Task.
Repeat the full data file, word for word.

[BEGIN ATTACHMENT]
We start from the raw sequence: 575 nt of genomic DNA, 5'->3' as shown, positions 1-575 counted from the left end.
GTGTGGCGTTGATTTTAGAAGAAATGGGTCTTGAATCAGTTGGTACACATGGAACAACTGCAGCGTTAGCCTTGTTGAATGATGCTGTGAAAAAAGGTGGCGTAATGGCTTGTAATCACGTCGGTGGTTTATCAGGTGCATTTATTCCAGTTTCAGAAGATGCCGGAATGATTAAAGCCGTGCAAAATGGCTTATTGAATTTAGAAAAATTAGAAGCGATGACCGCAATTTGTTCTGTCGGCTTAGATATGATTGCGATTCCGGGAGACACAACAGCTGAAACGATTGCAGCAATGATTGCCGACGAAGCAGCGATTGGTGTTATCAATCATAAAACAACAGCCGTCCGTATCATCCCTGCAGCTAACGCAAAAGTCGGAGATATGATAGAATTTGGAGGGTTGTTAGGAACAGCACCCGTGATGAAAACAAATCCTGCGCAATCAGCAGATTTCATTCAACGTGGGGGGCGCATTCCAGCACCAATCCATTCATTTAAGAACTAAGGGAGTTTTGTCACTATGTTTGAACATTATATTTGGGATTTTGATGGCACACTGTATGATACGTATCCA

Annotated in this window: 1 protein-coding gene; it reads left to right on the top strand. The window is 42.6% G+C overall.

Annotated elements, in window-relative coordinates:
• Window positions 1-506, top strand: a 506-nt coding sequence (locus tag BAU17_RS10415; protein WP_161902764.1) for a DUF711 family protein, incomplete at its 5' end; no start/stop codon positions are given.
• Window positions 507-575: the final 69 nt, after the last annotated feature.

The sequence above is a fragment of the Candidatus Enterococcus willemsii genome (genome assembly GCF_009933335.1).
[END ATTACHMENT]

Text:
We start from the raw sequence: 575 nt of genomic DNA, 5'->3' as shown, positions 1-575 counted from the left end.
GTGTGGCGTTGATTTTAGAAGAAATGGGTCTTGAATCAGTTGGTACACATGGAACAACTGCAGCGTTAGCCTTGTTGAATGATGCTGTGAAAAAAGGTGGCGTAATGGCTTGTAATCACGTCGGTGGTTTATCAGGTGCATTTATTCCAGTTTCAGAAGATGCCGGAATGATTAAAGCCGTGCAAAATGGCTTATTGAATTTAGAAAAATTAGAAGCGATGACCGCAATTTGTTCTGTCGGCTTAGATATGATTGCGATTCCGGGAGACACAACAGCTGAAACGATTGCAGCAATGATTGCCGACGAAGCAGCGATTGGTGTTATCAATCATAAAACAACAGCCGTCCGTATCATCCCTGCAGCTAACGCAAAAGTCGGAGATATGATAGAATTTGGAGGGTTGTTAGGAACAGCACCCGTGATGAAAACAAATCCTGCGCAATCAGCAGATTTCATTCAACGTGGGGGGCGCATTCCAGCACCAATCCATTCATTTAAGAACTAAGGGAGTTTTGTCACTATGTTTGAACATTATATTTGGGATTTTGATGGCACACTGTATGATACGTATCCA

Annotated in this window: 1 protein-coding gene; it reads left to right on the top strand. The window is 42.6% G+C overall.

Annotated elements, in window-relative coordinates:
• Window positions 1-506, top strand: a 506-nt coding sequence (locus tag BAU17_RS10415; protein WP_161902764.1) for a DUF711 family protein, incomplete at its 5' end; no start/stop codon positions are given.
• Window positions 507-575: the final 69 nt, after the last annotated feature.

The sequence above is a fragment of the Candidatus Enterococcus willemsii genome (genome assembly GCF_009933335.1).